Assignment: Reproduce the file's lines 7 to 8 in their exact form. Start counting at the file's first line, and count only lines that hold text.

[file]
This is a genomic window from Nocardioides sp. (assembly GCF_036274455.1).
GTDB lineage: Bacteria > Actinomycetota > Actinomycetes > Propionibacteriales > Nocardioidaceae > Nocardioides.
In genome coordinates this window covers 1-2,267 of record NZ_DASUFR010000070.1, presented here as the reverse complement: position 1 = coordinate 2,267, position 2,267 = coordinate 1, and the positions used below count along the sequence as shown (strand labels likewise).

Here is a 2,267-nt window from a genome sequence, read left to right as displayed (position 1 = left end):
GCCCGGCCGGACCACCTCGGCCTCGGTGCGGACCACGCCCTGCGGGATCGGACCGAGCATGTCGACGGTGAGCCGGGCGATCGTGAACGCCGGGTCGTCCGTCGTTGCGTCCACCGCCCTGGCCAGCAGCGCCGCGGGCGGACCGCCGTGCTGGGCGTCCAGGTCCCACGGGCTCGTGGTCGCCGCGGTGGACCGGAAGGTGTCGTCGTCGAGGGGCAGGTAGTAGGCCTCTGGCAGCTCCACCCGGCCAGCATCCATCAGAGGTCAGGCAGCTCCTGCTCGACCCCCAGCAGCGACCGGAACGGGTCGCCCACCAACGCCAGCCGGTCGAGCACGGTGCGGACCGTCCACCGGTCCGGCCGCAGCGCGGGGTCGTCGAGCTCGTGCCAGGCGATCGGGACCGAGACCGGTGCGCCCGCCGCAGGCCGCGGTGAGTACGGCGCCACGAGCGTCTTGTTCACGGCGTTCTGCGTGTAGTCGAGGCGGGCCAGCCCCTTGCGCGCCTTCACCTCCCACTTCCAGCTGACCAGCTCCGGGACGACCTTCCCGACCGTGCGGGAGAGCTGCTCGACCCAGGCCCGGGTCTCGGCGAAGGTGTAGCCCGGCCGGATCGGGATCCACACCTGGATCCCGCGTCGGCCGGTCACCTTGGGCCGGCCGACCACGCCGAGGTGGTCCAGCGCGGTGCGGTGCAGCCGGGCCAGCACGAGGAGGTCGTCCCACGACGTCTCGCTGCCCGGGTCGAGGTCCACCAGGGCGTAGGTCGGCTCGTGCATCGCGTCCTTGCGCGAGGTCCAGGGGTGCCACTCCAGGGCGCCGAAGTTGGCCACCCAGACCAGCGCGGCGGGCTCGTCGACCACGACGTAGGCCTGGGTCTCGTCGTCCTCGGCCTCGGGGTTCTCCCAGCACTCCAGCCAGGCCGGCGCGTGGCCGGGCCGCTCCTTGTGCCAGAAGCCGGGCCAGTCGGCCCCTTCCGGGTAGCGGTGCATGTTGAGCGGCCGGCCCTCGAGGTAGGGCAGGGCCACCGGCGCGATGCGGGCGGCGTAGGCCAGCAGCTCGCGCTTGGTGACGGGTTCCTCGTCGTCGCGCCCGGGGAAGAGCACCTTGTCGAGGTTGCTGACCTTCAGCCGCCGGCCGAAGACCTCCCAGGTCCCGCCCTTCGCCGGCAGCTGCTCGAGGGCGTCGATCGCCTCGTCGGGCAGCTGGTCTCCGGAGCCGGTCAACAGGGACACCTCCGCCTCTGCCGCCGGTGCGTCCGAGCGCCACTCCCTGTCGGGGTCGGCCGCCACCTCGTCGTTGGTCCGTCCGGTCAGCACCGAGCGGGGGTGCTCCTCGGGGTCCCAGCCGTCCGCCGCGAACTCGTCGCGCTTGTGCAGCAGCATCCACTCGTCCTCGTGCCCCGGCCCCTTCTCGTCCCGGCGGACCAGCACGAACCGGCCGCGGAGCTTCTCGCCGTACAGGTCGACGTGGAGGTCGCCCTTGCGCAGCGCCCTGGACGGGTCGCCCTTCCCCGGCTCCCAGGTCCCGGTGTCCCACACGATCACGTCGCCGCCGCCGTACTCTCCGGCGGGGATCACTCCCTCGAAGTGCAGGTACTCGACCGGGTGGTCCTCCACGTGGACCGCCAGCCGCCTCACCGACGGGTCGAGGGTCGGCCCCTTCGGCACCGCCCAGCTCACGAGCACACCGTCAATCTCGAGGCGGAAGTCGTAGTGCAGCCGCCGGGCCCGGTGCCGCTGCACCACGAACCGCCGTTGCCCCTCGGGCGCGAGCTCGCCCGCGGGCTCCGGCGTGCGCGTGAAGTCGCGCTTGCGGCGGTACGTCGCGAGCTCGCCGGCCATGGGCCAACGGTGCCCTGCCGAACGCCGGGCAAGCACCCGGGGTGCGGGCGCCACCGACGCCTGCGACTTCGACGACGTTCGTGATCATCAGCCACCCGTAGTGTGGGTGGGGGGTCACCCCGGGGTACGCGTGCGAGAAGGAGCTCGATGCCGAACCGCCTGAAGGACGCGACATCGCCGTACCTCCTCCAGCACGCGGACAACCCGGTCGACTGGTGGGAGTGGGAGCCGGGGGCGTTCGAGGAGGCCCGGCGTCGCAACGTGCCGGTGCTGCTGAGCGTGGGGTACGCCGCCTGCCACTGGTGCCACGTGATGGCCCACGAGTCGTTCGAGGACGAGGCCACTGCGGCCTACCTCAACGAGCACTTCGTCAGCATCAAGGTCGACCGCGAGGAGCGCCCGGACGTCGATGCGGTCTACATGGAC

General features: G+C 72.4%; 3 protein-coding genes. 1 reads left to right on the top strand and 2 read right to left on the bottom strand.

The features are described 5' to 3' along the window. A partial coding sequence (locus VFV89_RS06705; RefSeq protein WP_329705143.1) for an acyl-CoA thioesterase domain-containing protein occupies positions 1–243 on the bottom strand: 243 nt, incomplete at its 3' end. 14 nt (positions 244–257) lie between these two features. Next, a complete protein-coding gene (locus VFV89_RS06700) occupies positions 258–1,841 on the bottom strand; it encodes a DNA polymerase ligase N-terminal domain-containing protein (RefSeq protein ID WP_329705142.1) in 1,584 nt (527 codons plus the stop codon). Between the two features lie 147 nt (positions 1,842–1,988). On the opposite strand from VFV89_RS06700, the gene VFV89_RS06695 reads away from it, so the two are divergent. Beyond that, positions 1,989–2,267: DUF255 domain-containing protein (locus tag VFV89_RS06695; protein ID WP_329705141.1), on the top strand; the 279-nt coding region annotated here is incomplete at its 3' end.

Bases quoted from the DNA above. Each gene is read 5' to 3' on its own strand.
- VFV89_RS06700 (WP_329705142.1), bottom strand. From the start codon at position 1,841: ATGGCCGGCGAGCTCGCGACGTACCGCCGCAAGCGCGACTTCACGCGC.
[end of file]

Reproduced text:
The features are described 5' to 3' along the window. A partial coding sequence (locus VFV89_RS06705; RefSeq protein WP_329705143.1) for an acyl-CoA thioesterase domain-containing protein occupies positions 1–243 on the bottom strand: 243 nt, incomplete at its 3' end. 14 nt (positions 244–257) lie between these two features. Next, a complete protein-coding gene (locus VFV89_RS06700) occupies positions 258–1,841 on the bottom strand; it encodes a DNA polymerase ligase N-terminal domain-containing protein (RefSeq protein ID WP_329705142.1) in 1,584 nt (527 codons plus the stop codon). Between the two features lie 147 nt (positions 1,842–1,988). On the opposite strand from VFV89_RS06700, the gene VFV89_RS06695 reads away from it, so the two are divergent. Beyond that, positions 1,989–2,267: DUF255 domain-containing protein (locus tag VFV89_RS06695; protein ID WP_329705141.1), on the top strand; the 279-nt coding region annotated here is incomplete at its 3' end.

Bases quoted from the DNA above. Each gene is read 5' to 3' on its own strand.